I end the week as I started it: blogging about Vivus and the three-contestant race to make a new prescription diet pill.
On a day when the market is in full-tilt rally mode on the GDP number, shares of Dow component Merck and the company it's buying, Schering-Plough, are sliding. So, what gives?
GlaxoSmithKline is one of the handful of drug companies on the front lines of the fight against the flu. In fact, it is the only company that has products on both sides. GSK makes a vaccine and an antiviral. In the third quarter, GSK today reported that it sold nearly $300 million worth of the inhalable flu-fighter Relenza. That’s a more than 10-fold increase from a year ago. And CEO Andrew Witty reportedly forecast around $1.6 billion worth of flu shot sales in the fourth quarter.
Patients on Vivus' late-stage developmental diet drug, Qnexa, lost an average 37 pounds in 13 months.
The folks at Eli Lilly probably cringe every time I go here, but the company this morning reported that third quarter U.S. sales of the erectile dysfunction drug Cialis sprung 13 percent to nearly $159 million.
One of the things we learned in Pfizer's earnings press release and on the conference call today is that since the start of 2008 the company has eliminated 11,200 positions. And now that the world's biggest pharmaceutical firm has gotten even bigger by swallowing Wyeth, it's going to let go even more people to help wring out about $4 billion in annual expenses by 2012.
In case you weren't aware, tomorrow is "World Osteoporosis Day" or WOD, for short, as the International Osteoporosis Foundation hilariously refers to it, but biotech Amgen won't be celebrating the occasion.
Notes from the front lines of the battle against H1N1. So, I've spent part of yesterday and most of today at the University of Kansas Hospital covering the first H1N1 flu shots being administered.
This Friday the CDC is expected to start giving weekly updates on where and how much H1N1 vaccine has been shipped. I'm curious what the demand will truly turn out to be. Some people are growing concerned about the increasing number of pediatric deaths from H1N1 and may rush to get their kids and themselves vaccinated. Others are afraid of or paranoid about the vaccine.
Vanda Pharmaceuticals may go down in industry history as one of the most remarkable turnaround stories.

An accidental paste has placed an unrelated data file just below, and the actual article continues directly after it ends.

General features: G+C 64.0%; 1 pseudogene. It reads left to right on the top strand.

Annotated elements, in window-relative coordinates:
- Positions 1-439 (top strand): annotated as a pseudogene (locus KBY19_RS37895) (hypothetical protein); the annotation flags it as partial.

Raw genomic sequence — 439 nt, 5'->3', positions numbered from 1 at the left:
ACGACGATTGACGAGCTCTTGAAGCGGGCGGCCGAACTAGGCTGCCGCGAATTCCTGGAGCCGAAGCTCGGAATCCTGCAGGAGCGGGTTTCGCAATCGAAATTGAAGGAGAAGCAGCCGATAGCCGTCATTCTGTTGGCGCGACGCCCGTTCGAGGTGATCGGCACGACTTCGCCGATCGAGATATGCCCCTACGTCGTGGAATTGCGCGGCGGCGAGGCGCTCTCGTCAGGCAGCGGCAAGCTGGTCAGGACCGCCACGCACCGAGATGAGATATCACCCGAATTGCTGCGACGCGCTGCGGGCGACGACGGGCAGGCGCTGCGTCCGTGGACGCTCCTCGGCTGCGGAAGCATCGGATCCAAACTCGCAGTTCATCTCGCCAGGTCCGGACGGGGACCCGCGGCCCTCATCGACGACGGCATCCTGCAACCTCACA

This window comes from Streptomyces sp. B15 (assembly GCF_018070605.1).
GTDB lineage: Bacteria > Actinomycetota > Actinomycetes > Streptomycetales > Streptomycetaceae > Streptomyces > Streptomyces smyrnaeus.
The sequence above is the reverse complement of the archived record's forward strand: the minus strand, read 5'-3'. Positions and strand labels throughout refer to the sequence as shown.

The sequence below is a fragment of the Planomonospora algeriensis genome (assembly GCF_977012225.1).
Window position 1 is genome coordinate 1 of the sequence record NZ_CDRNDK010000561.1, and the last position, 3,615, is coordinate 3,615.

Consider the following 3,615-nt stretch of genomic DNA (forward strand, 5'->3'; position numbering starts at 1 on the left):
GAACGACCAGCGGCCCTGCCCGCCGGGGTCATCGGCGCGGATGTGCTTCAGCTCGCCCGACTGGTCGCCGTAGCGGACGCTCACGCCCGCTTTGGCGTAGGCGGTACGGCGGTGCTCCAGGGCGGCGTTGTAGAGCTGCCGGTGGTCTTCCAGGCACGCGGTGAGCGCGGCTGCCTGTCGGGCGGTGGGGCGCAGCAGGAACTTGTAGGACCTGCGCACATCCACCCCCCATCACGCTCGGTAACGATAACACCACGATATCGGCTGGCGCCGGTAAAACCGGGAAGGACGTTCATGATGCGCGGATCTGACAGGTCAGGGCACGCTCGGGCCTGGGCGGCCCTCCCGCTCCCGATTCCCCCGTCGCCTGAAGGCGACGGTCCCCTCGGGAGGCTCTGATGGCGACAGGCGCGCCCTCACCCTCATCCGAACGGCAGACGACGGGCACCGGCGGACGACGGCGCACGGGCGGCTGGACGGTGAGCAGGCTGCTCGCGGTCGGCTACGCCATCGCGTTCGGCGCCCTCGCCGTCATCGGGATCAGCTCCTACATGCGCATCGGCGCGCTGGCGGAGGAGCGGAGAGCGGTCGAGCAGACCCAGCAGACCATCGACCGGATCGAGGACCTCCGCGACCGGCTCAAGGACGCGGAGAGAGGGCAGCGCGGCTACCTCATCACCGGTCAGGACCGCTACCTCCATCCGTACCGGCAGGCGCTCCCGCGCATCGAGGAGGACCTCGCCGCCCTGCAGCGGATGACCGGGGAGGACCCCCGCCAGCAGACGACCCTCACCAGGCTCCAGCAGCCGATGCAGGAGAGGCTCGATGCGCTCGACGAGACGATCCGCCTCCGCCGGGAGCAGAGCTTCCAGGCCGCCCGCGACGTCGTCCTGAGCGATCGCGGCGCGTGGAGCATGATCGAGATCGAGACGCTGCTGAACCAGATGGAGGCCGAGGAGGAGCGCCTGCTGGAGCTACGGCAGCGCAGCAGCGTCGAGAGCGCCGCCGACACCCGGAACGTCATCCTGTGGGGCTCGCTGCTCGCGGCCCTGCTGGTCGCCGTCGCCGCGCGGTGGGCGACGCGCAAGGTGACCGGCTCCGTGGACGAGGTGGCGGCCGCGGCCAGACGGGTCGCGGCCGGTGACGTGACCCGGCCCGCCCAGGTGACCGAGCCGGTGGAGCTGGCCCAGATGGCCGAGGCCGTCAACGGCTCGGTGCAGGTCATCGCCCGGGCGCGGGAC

Dendreon is growing in more ways than one. At a time when so many drug companies are letting people go, Dendreon is on a hiring binge to ramp up for the anticipated launch of its prostate cancer drug Provenge. But it's also expanding its board of directors.
With $137 billion worth of brand name drugs going generic over the next several years, the recession and the looming threat of healthcare reform a lot of people have been running scared about what it all means for pharma. So, surprise, surprise! This morning IMS Health, which closely monitors the industry, came out with its annual forecast and it now says the American drug market is going to grow this year instead of shrink.
I’ve said it before, and I know it’s a bad cliché (is there such a thing as a good cliché?), but I learn something new almost every day. Today, my lesson came in the form of an eye-catching research note out of Leerink Swann, which specializes in covering healthcare-related companies and stocks.
Yesterday and today thousands of kids and healthcare workers around the country started getting AstraZeneca's H1N1 FluMist, the vaccine that's sprayed into the nose. The first shots from Novartis and Sanofi-Aventis may be available later this week. GlaxoSmithKline and Baxter are still waiting for the FDA to approve their vaccines.
The pork industry would prefer the media to use the more scientific term but "swine flu" tends to be more reader/viewer friendly.
If you were ever needed examples of the phenomenal risk and reward of investing in baby biopharma look no further than what’s going on in the sector today.
A race is on to develop the potentially next big thing in heart surgery: a replacement valve that can be implanted through thin tubes known as catheters rather than by traditional open-heart surgery.
Workers are fighting the flu around the clock at the Alpha Pro Tech factory in Salt Lake City, Utah.
The number-one H1N1 flu concern among U.S. businesses is the availability of a vaccine for employees, according to a new survey by the Business Roundtable.
It's the equivalent of slipping a press release with negative news under the door at the close of business on a Friday. But after the closing bell on Yom Kippur, when many people including me were trying to give up food and tweeting for a day, Sequenom tossed a grenade.